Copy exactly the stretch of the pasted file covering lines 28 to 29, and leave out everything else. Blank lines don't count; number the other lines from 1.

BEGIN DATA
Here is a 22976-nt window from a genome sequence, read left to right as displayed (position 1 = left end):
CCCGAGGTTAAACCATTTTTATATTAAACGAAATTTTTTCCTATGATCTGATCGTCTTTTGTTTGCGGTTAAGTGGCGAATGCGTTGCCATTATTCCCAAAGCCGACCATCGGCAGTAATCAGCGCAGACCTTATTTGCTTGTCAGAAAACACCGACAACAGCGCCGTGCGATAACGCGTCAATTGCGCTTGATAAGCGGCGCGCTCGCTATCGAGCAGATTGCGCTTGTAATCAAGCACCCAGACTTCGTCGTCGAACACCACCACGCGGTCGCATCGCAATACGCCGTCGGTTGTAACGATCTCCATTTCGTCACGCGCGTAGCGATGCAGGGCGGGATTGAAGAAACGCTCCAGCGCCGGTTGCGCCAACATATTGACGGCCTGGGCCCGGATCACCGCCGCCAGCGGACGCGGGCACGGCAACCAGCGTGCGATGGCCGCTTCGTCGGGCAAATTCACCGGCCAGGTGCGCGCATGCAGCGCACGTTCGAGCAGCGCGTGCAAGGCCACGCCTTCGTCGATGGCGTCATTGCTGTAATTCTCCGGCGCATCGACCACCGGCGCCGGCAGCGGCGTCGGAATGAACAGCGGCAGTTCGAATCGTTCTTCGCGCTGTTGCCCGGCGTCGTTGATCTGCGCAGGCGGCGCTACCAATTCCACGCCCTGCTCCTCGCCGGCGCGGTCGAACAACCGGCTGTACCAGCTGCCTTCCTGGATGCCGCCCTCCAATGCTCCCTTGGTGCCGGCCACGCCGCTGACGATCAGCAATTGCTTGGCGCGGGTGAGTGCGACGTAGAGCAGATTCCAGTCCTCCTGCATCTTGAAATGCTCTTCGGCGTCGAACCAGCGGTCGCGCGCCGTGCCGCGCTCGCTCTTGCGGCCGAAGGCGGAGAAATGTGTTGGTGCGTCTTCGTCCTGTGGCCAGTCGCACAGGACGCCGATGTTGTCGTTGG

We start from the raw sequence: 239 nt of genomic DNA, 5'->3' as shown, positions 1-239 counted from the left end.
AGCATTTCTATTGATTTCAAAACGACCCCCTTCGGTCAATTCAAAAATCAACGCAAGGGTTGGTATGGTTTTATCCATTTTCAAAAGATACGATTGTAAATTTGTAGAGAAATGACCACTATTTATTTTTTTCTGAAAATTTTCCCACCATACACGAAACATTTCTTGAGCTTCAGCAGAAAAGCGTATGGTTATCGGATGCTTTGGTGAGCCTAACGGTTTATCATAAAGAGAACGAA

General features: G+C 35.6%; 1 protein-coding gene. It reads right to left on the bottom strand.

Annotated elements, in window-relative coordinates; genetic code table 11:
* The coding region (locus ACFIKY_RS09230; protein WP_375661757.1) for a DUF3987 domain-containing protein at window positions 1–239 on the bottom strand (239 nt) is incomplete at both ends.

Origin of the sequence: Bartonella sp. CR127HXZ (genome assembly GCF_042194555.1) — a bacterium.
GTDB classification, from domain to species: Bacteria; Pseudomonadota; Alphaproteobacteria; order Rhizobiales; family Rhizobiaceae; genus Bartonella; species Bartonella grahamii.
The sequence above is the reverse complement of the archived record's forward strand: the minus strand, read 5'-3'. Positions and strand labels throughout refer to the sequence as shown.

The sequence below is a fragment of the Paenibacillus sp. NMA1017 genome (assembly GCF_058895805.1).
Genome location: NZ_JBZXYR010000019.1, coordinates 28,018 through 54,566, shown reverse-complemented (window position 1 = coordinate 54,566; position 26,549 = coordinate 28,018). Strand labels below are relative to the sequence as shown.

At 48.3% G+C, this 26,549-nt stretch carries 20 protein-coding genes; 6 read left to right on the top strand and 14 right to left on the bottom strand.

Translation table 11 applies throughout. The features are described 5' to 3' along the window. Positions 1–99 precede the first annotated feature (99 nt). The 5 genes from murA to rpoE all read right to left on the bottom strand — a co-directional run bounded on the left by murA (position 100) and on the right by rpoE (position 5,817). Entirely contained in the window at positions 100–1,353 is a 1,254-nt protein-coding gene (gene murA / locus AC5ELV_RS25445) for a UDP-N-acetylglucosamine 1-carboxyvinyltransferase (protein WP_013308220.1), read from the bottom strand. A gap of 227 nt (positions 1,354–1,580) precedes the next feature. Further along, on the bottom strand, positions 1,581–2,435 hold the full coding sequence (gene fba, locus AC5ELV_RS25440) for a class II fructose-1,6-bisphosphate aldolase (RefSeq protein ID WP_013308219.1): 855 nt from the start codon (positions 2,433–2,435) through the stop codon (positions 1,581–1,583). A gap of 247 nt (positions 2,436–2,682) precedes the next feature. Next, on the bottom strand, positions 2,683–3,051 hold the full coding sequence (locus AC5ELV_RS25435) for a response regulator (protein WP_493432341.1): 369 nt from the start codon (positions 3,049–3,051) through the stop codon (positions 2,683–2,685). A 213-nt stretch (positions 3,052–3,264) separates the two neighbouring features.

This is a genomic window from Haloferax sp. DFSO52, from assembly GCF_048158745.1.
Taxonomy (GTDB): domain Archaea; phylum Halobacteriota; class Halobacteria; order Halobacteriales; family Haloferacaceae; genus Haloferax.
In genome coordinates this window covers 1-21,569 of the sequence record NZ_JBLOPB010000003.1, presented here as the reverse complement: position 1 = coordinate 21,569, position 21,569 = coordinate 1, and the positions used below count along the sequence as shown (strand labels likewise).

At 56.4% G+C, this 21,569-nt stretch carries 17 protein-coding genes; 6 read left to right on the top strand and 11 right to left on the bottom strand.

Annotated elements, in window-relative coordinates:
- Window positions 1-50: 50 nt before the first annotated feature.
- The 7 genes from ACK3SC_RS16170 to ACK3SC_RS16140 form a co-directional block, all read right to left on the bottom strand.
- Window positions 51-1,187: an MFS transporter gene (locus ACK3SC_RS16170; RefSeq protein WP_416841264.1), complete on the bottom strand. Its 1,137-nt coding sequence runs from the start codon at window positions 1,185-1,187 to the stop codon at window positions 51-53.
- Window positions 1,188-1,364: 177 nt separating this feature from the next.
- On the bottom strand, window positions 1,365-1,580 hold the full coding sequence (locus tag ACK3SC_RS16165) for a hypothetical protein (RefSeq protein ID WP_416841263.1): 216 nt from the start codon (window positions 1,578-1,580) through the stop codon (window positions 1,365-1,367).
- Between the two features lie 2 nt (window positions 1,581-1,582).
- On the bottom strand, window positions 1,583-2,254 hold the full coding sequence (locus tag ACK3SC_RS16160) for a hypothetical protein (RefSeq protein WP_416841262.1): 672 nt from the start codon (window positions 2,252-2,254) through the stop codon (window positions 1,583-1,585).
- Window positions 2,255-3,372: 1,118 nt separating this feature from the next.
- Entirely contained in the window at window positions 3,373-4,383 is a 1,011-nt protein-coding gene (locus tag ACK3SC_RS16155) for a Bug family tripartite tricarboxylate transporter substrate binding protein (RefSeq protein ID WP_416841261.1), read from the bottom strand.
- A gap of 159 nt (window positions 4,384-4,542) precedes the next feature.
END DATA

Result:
- Entirely contained in the window at window positions 3,373-4,383 is a 1,011-nt protein-coding gene (locus tag ACK3SC_RS16155) for a Bug family tripartite tricarboxylate transporter substrate binding protein (RefSeq protein ID WP_416841261.1), read from the bottom strand.
- A gap of 159 nt (window positions 4,384-4,542) precedes the next feature.